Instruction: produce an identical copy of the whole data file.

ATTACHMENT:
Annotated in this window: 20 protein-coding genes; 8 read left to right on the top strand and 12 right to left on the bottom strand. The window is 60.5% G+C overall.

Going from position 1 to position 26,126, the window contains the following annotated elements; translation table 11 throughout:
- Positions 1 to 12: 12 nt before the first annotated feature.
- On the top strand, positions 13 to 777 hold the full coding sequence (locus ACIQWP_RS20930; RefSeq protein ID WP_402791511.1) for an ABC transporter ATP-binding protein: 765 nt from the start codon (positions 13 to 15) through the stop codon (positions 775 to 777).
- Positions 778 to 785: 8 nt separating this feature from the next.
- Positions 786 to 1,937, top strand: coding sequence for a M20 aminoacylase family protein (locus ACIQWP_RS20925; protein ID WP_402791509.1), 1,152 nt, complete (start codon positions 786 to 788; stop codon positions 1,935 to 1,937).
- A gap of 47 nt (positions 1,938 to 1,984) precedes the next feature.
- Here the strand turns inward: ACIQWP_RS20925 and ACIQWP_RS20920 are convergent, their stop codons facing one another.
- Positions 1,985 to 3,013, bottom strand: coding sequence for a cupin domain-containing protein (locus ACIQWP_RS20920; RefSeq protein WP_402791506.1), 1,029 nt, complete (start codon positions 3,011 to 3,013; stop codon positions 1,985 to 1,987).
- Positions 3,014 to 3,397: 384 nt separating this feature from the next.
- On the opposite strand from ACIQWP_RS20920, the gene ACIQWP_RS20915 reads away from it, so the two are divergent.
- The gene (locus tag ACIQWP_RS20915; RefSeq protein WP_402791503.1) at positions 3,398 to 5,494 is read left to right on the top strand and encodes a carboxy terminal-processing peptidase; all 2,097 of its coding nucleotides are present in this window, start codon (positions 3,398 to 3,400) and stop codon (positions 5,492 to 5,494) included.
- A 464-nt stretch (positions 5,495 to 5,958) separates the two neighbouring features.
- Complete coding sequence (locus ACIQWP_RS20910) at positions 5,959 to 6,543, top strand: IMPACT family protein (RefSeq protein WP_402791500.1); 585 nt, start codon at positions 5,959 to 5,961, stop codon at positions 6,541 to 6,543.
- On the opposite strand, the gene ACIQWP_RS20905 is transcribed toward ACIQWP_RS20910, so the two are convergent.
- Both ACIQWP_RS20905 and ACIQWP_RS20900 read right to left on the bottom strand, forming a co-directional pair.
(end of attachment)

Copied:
Annotated in this window: 20 protein-coding genes; 8 read left to right on the top strand and 12 right to left on the bottom strand. The window is 60.5% G+C overall.

Going from position 1 to position 26,126, the window contains the following annotated elements; translation table 11 throughout:
- Positions 1 to 12: 12 nt before the first annotated feature.
- On the top strand, positions 13 to 777 hold the full coding sequence (locus ACIQWP_RS20930; RefSeq protein ID WP_402791511.1) for an ABC transporter ATP-binding protein: 765 nt from the start codon (positions 13 to 15) through the stop codon (positions 775 to 777).
- Positions 778 to 785: 8 nt separating this feature from the next.
- Positions 786 to 1,937, top strand: coding sequence for a M20 aminoacylase family protein (locus ACIQWP_RS20925; protein ID WP_402791509.1), 1,152 nt, complete (start codon positions 786 to 788; stop codon positions 1,935 to 1,937).
- A gap of 47 nt (positions 1,938 to 1,984) precedes the next feature.
- Here the strand turns inward: ACIQWP_RS20925 and ACIQWP_RS20920 are convergent, their stop codons facing one another.
- Positions 1,985 to 3,013, bottom strand: coding sequence for a cupin domain-containing protein (locus ACIQWP_RS20920; RefSeq protein WP_402791506.1), 1,029 nt, complete (start codon positions 3,011 to 3,013; stop codon positions 1,985 to 1,987).
- Positions 3,014 to 3,397: 384 nt separating this feature from the next.
- On the opposite strand from ACIQWP_RS20920, the gene ACIQWP_RS20915 reads away from it, so the two are divergent.
- The gene (locus tag ACIQWP_RS20915; RefSeq protein WP_402791503.1) at positions 3,398 to 5,494 is read left to right on the top strand and encodes a carboxy terminal-processing peptidase; all 2,097 of its coding nucleotides are present in this window, start codon (positions 3,398 to 3,400) and stop codon (positions 5,492 to 5,494) included.
- A 464-nt stretch (positions 5,495 to 5,958) separates the two neighbouring features.
- Complete coding sequence (locus ACIQWP_RS20910) at positions 5,959 to 6,543, top strand: IMPACT family protein (RefSeq protein WP_402791500.1); 585 nt, start codon at positions 5,959 to 5,961, stop codon at positions 6,541 to 6,543.
- On the opposite strand, the gene ACIQWP_RS20905 is transcribed toward ACIQWP_RS20910, so the two are convergent.
- Both ACIQWP_RS20905 and ACIQWP_RS20900 read right to left on the bottom strand, forming a co-directional pair.